Evangelical Free Church welcomes new pastor into Steamboat community
Steamboat SpringsSteamboat Springs — David Tyree moved to Steamboat Springs three weeks ago from a small Eastern Colorado town of 150 people called Crook. — David Tyree moved to Steamboat Springs three weeks ago from a small Eastern Colorado town of 150 people called Crook.
Steamboat Springs — David Tyree moved to Steamboat Springs three weeks ago from a small Eastern Colorado town of 150 people called Crook.
He’s heard plenty of jokes about being an evangelical pastor from Crook, and he responds the way he does to nearly everything: with an easy laugh.
Looking for a bigger town, but not too large of a church, he recently found his home as the new pastor at the Steamboat Springs Evangelical Free Church. Today will be his third sermon at Christian Heritage School, where he leads a congregation of about 40 people.
“My role is to lead the congregation and provide an example,” he said. “I want to help them understand where God wants us to go. But I also want to be a part of the community. I want to be friends with people and be open to what they enjoy and what concerns them.”
Carol Janousek, a member of the church’s pastor selection committee, said the group reviewed about 25 applications before choosing Tyree to succeed their pastor of 16 years, Warren Geldmeier.
“We listened to some of his sermons on CDs,” Janousek said about the process. “He was very personable and a very happy person — so down to earth and inspiring.”
She said Tyree’s eagerness to help the church get more active in the community was an important quality.
In his third week in Steamboat, Tyree already has found ways to dive into the Steamboat culture.
He’s attended presentations at Bud Werner Memorial Library to learn about the history of the Yampa Valley, and one of his parishioners even gave him an old bike. He also hopes to volunteer during the November elections.
Between Sunday services, Tyree and his wife, Becky, have been exploring all that Steamboat has to offer, but his position with the church is a full-time job.
“A lot of what I do is talk to people and listen to their problems,” he said. “Then, I analyze scripture.
“Really what I’m trying to figure out is what God is saying through the word, and applying it to people’s lives.”
He said a lot of what he listens to is problems in people’s lives, problems he searches for answers to in the Bible.
People tend to dwell on their problems, he said, and even through changes in technology and civilization, the nature of those problems hasn’t changed much.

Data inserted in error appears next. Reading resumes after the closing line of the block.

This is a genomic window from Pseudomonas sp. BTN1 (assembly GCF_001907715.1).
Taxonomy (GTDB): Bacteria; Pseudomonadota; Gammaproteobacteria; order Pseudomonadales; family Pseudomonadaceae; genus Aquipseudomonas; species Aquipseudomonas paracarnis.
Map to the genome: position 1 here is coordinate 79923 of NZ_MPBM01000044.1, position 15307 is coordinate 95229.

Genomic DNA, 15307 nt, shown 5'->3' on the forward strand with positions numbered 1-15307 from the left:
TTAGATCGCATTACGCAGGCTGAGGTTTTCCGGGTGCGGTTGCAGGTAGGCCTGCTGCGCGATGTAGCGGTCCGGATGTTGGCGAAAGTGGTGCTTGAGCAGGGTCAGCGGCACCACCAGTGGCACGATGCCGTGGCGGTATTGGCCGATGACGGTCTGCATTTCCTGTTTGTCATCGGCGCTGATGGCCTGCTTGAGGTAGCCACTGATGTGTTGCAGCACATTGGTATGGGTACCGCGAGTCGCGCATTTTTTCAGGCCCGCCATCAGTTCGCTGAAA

“It doesn’t surprise me that some of the answers are ancient,” he said.
The Evangelical Free Church stems from Scandinavia, where a faction split off from the Lutheran Church and moved to the United States to practice the faith freely, Tyree said.
It’s different from other mainstream denominations in that it is focused on scripture and looking for answers in the Bible.
“It’s a small denomination,” he said, “but it’s one of the fastest growing.”
His favorite passages in the Bible come from the Gospel of John, in which it’s revealed that Jesus Christ is the son of God.
In human beings, he said, there is the image of God, which includes the ability to love and even create art. In his spare time, Tyree works on a wood lathe and creates wooden bowls and other works of art. The creation of beautiful objects, he said, is a worthy use of time for anyone because it’s another manifestation of the image of God.
But his main goal of his time here is to devote everything he has to the ministry, the work that led him here in the first place.
“The ministry here has a lot of potential,” Tyree said. “Everywhere I’ve ever pastored, I’ve seen churches grow. We’re hopeful the community will give us the opportunity to grow here.”
Growth is what Janousek and the rest of the church had in mind when they asked Tyree to be a part of their church.
“He was very anxious to help us grow our church. He wants to be active in the community and has some ideas on ways to be active,” she said.
She said that his sermons have been very good and that she looks forward to his growth alongside the church’s as he becomes a part of the community.
“Lots of us have had him over to dinner, and he’s not used to it,” Janousek said. “It’s a really nice church. We do a lot of things together, not just on Sundays.”
— To reach Nicole Inglis, call 871-4204 or e-mail firstname.lastname@example.org— To reach Nicole Inglis, call 871-4204 or e-mail email@example.com— To reach Nicole Inglis, call 871-4204 or e-mail firstname.lastname@example.org
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